Facebook Timeline Raises Concerns for Emerging Adults

Brad M. Griffin | Nov 8, 2011

Im not really sure how old I was when I would have been findable online. The internet emerged broadly while I was in college, and I opened my first email account in 1994 or 1995. But finding me through a search engine, let alone actually learning anything personal? Probably another decade.

In contrast, a lot of the students we know can Google themselves right now and probably find more than even they realized. And thentheres Facebook.

Thanks to the new Facebook Timeline feature (the coming revolution of profiles), history will reappear in the present. This USA Today article last week highlights some of the concerns being raised by young adults who were, well, a little less mature a few years back when they launched their Facebook accounts. While Facebook history has had a way of fading into the background, Timelines will give new access to the whole story.

As one security advisor is quoted in the USA Today post, “A lot of people just don’t realize how much information they’ve shared in the past.” Especially at sixteen. Or twenty-one.

But many of these coming-of-age technological natives are launching their professional lives these days, and the trail of their digital past is coming with them. Timeline wont be the first or last time they have to revisit this truth. The question is how they are processing it along the way (and at what point they actually begin to care). Learning to share appropriately in the digital world is a process, as weve seen in bold headlines in recent years. In the mean time, how are we speaking into that process, or becoming a safety net for when it goes in unpredictable directions?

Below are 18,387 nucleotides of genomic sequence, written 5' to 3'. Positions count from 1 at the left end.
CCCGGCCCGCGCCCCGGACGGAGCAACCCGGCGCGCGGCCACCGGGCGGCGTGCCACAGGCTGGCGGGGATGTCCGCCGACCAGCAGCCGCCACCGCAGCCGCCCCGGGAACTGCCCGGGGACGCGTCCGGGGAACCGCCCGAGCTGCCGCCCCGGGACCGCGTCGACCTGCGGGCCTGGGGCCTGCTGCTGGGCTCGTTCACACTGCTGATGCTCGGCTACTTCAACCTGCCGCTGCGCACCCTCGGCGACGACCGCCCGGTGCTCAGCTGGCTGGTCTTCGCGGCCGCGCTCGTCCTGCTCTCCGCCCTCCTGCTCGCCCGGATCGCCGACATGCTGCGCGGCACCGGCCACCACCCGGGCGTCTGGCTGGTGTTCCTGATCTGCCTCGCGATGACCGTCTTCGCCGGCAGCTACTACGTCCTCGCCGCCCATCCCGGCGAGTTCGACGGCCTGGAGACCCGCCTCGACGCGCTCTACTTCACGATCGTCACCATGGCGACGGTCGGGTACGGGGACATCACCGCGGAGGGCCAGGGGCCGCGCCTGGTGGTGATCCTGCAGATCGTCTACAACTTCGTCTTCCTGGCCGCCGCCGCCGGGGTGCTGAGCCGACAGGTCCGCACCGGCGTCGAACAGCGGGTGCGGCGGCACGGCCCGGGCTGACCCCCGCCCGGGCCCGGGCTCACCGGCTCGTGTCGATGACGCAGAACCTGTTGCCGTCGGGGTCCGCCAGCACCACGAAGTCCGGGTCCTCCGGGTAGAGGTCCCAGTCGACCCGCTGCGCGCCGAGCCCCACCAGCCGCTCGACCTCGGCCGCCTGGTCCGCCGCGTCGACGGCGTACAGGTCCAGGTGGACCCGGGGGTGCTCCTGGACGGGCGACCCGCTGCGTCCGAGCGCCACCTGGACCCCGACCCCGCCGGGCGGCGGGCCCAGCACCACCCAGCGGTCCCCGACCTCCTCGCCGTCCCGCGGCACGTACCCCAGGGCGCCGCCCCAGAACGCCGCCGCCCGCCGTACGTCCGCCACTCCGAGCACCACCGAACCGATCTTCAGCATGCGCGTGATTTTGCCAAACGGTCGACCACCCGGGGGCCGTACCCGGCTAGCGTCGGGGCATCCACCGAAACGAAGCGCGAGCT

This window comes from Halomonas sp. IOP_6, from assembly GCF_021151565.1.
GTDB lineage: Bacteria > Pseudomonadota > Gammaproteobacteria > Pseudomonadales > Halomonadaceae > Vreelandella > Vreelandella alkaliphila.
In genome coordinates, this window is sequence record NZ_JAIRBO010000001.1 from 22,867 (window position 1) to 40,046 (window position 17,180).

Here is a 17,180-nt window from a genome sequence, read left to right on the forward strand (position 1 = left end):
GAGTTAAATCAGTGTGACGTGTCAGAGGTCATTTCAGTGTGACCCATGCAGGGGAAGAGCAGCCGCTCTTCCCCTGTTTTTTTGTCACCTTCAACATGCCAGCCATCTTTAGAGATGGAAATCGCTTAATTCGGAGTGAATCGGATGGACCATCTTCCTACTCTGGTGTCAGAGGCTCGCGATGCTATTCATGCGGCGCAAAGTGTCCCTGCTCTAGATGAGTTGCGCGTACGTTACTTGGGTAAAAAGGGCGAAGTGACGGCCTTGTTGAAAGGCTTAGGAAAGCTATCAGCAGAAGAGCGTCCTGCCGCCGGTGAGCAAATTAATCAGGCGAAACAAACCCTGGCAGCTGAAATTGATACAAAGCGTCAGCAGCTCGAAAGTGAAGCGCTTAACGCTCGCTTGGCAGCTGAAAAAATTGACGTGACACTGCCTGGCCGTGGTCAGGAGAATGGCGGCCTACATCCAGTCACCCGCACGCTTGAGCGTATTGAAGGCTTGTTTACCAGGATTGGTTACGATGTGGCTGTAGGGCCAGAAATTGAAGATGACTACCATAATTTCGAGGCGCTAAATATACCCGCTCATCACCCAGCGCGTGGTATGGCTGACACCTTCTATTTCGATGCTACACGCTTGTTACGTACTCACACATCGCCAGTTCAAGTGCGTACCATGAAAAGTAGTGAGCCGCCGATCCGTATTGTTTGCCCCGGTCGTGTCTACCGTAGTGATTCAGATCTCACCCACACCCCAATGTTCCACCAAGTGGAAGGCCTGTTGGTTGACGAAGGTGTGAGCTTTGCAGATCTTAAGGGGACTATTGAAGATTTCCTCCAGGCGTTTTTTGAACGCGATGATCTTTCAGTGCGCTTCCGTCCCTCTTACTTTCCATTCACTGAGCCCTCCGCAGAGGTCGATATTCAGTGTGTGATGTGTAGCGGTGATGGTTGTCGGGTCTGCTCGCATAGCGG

Brad M. Griffin

Brad M. Griffin is the Senior Director of Content for the Fuller Youth Institute (FYI), where he develops research-based training for youth workers and parents. A speaker, blogger, and volunteer youth pastor, Brad is the coauthor of Faith in an Anxious World, Growing Young, several Sticky Faith books, Every Parent’s Guide to Navigating Our Digital World, and the series Can I Ask That?: 8 Hard Questions about God and Faith. Brad and his family live in Southern California.


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